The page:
It’s not dropping back that worries me, no, it’s the standing still that makes me nervous. Mayo are at a level comfortably ahead of most counties and on a given day equal to Dublin and Kerry. That they will remain there bar a collapse of catastrophic proportions is a given. But remaining there no longer cuts the mustard.
Kerry, Kilkenny, Dublin, Tyrone and Mayo are the brand leaders in durability and longevity for the last fifteen years. In Mayo’s case four All-Ireland senior final appearances in the last ten years with sundry runs across all the grades attest to the rude health of the players we possess.
Where we stand is alone and apart is the quest for the big one. Galway hurlers did an awful lot right in their final last Sunday, they were in live contention with five minutes to go but came up against a variable you cannot buy or teach. It’s called belief, mixed with expectation and demand. One becomes two, seven becomes eight like Eoin Larkin, nine became ten for King Henry and ten became eleven for Cody.
The single common thread between the likes of O’Dwyer, Harte, Boylan, Loughnane and Cody is also longevity. Also no-one is/was in any doubt about who is in charge. Mayo differ in that area. Since 2004 Mayo have had five managers. Mickey Moran got less than a year, O’Mahony got two years too long. It’s knowing when to hold and when to fold.
After the 1996 All-Ireland final I came up with a simple equation. The sourcing of another scoring forward and a more reliable keeper would take us to the Promised Land. We got both: Ciaran MacDonald and Peter Burke. What I never factored in were the bad injuries to Brady, Cahill, O’Neill, Sheridan and Flanagan and a loss of form to Horan and Casey. Throw in the removal to full-forward of McHale and a new midfield pairing, we went back rather than forward.
Diarmuid O’Connor was the find of the championship, young Durcan stepped up to the mark but the impression of recycling old wine still remains. Tactically we were a mess this championship. Aidan O’Shea for a second season peaked against Donegal in the quarter-final. It’s not his fault that a coherent game plan is not settled around him. His restructuring tilted adversely Cillian O Connor’s game until they met Dublin.
It doesn’t matter who wears 3. Teams nowadays attack and defend as a unit. What does matter is the systematic leakage of goals – five against Dublin, four against Sligo/Galway. This is a recurring theme since 2011 but it has its roots as far back as the Connacht U21 semi-final on a wet Kiltoom day in 2006. Mayo’s defence that day was O’Malley, Howley, Cafferkey, Higgins, Barrett, Cunniffe and O’Boyle.
Cathal Cregg for the first twenty minutes sliced that defence to shreds. Roscommon scored two walk-in goals, then Cregg went off injured on twenty and from that second on, Mayo were driving towards an All-Ireland title. Most of the same lads still serve, their heart and football ability is not in question but Mayo managerial nous and tactics certainly is in the dock.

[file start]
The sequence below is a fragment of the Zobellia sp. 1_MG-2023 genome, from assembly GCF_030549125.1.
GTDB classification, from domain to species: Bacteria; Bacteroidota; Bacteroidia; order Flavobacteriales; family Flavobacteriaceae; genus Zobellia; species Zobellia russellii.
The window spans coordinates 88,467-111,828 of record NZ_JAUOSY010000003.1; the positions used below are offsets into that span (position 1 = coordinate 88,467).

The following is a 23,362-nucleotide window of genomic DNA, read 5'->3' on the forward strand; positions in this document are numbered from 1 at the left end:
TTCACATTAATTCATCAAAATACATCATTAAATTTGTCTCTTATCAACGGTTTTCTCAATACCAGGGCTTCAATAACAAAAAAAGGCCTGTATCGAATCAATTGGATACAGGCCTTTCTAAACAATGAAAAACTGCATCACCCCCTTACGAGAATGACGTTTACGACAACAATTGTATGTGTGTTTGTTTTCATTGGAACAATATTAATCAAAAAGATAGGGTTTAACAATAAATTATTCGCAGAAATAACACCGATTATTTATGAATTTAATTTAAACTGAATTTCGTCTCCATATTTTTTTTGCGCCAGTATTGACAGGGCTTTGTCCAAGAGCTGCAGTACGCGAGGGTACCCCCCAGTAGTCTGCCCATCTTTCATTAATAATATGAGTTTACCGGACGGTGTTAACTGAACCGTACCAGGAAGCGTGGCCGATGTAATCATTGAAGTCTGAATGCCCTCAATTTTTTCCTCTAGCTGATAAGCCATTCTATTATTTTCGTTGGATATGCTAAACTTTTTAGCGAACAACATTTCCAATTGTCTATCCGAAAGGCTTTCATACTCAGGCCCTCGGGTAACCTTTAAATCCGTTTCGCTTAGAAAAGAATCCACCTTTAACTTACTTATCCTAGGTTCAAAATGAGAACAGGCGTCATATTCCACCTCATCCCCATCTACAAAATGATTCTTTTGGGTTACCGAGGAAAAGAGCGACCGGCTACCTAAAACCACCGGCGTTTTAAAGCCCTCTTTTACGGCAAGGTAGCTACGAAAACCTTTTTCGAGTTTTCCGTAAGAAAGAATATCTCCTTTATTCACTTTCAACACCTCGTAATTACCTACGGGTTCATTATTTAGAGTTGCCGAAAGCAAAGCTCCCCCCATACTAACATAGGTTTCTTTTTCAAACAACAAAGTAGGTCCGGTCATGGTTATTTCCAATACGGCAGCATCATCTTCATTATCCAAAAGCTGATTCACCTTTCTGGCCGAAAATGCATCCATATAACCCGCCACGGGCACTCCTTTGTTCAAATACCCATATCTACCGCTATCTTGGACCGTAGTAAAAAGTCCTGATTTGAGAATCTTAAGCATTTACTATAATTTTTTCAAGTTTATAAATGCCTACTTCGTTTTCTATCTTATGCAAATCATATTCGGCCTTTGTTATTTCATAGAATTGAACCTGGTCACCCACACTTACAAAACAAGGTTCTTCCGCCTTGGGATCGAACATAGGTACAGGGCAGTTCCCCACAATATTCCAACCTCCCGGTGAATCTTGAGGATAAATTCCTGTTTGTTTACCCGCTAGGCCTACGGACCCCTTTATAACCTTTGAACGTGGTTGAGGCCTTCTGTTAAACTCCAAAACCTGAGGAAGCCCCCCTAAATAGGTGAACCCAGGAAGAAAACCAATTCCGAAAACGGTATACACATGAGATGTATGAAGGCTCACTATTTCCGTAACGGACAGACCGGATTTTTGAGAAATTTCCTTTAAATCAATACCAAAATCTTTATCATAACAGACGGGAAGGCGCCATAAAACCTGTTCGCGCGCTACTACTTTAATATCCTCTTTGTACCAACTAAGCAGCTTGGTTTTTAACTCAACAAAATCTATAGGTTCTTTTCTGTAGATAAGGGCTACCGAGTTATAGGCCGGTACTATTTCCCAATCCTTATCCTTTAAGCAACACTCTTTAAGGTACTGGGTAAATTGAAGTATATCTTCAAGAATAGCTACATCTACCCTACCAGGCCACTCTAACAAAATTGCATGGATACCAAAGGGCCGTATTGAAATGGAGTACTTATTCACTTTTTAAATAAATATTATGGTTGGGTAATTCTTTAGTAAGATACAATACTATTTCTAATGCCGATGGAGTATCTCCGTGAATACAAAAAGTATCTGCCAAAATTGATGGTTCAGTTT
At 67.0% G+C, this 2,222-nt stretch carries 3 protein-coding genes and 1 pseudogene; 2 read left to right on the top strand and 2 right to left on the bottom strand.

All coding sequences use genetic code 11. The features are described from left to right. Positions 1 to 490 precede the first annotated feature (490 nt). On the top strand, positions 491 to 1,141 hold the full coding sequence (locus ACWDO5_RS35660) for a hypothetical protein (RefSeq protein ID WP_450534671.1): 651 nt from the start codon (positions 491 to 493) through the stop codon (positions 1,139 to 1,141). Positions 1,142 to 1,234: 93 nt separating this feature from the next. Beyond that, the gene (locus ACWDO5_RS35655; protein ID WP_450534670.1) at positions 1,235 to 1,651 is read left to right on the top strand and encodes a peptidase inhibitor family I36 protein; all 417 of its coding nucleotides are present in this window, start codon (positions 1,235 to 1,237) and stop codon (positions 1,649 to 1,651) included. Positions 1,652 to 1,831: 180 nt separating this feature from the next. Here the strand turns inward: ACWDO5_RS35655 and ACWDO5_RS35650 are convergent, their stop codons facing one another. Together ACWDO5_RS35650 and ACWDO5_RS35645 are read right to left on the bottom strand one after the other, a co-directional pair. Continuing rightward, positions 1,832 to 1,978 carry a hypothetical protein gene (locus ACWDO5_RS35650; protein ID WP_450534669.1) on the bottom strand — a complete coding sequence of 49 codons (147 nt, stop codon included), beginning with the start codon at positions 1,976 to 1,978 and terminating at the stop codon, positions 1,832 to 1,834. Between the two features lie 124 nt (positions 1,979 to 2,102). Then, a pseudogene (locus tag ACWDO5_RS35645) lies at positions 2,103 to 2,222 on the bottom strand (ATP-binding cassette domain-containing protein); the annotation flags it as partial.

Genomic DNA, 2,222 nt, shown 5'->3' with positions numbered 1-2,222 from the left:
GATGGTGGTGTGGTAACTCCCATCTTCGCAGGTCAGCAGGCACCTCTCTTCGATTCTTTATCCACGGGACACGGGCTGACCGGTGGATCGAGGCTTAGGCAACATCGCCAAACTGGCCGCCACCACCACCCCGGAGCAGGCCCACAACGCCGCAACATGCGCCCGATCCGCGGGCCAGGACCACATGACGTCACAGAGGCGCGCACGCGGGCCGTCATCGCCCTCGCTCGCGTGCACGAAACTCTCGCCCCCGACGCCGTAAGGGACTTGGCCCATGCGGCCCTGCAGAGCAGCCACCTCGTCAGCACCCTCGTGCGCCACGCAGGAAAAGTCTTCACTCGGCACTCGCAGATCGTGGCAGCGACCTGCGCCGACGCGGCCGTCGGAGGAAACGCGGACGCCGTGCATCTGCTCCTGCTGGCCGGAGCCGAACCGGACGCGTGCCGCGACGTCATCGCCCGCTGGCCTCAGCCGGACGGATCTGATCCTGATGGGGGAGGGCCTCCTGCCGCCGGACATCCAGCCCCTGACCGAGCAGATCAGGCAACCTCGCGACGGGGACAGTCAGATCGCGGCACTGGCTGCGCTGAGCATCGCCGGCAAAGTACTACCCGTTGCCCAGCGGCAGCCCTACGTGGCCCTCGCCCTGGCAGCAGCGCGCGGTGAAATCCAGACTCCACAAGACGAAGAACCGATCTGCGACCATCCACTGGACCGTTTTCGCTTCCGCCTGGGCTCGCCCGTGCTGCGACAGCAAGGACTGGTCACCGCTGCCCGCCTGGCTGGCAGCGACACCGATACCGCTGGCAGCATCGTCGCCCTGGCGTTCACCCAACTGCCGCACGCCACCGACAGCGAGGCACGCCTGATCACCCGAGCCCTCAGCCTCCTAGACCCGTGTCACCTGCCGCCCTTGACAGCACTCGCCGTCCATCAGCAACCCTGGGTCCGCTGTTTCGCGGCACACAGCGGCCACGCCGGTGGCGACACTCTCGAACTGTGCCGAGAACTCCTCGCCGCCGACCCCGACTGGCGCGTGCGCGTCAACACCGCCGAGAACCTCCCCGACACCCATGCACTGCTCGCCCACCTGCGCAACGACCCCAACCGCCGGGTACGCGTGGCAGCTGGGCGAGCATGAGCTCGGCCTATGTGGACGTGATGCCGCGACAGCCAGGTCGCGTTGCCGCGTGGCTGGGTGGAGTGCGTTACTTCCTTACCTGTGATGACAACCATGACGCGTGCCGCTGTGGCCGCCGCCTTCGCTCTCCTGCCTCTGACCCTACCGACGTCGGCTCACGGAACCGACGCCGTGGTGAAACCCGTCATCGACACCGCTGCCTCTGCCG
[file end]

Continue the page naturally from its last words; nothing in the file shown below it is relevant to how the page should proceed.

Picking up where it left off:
Working at weekends allows me to listen to the radio. Anyone who wore a county jersey is now permitted to assail my ears. Two in particular give me a pain, one being Bernard Flynn and the other being Curran from Roscommon . But what gives me a greater pain is that there is more than a grain of truth in their analysis of Mayo.
Curran likened us to an experiment with bees trapped within a glass jar. On release they are so conditioned that they never fly above that glass ceiling even though they are in the open air. Sitting at my desk I prayed that Mayo would release me from my urge to put some wasps into Curran’s pants but alas no. In fact his analogy, whether Mayo people like it or not, is uncannily accurate.
The county operates to a level, high, but ultimately fated to crash and burn, be that gloriously or ignobly. A crash of either type is just that, a crash. The coming weeks will allow for retrospection. Ultimately it will be rendered futile because the levers of Mayo football is concentrated with the few. Like De Valera before them when they want to know what’s best for Mayo football, they look no further than their own hearts.
The group of players have served us well. Where previous good Mayo teams were dragged down by Connacht ennui, this bunch refused to be sucked into that morass. They punched at a very high level but they hit a ceiling. Of course I have solutions that I believe could drive us that vital extra mile but I am too long round to believe that they would ever be considered.
What behoves the Mayo county board now is one single issue. The past is a foreign place, the only issue to be decided is this. What do they do next? Going on previous important calls regarding our team, my feelings are not of the fruitful variety. Change in playing personnel is a must. Why? Because this group unfortunately failed to finally deliver. They are now trapped at semi-final stage. Not all of course but a clear-out will always lead to renewal and fresh challenge.
The defining elephant in the room is, of course, the management. Offering an opinion from here is irrelevant because it won’t count. However as Brian Cody and Loughnane have shown, if you believe in the manager then you believe in the team. Going back to the bee and the glass ceiling fills me with dread. So too does running on an eternal treadmill with the end product getting more elusive each year.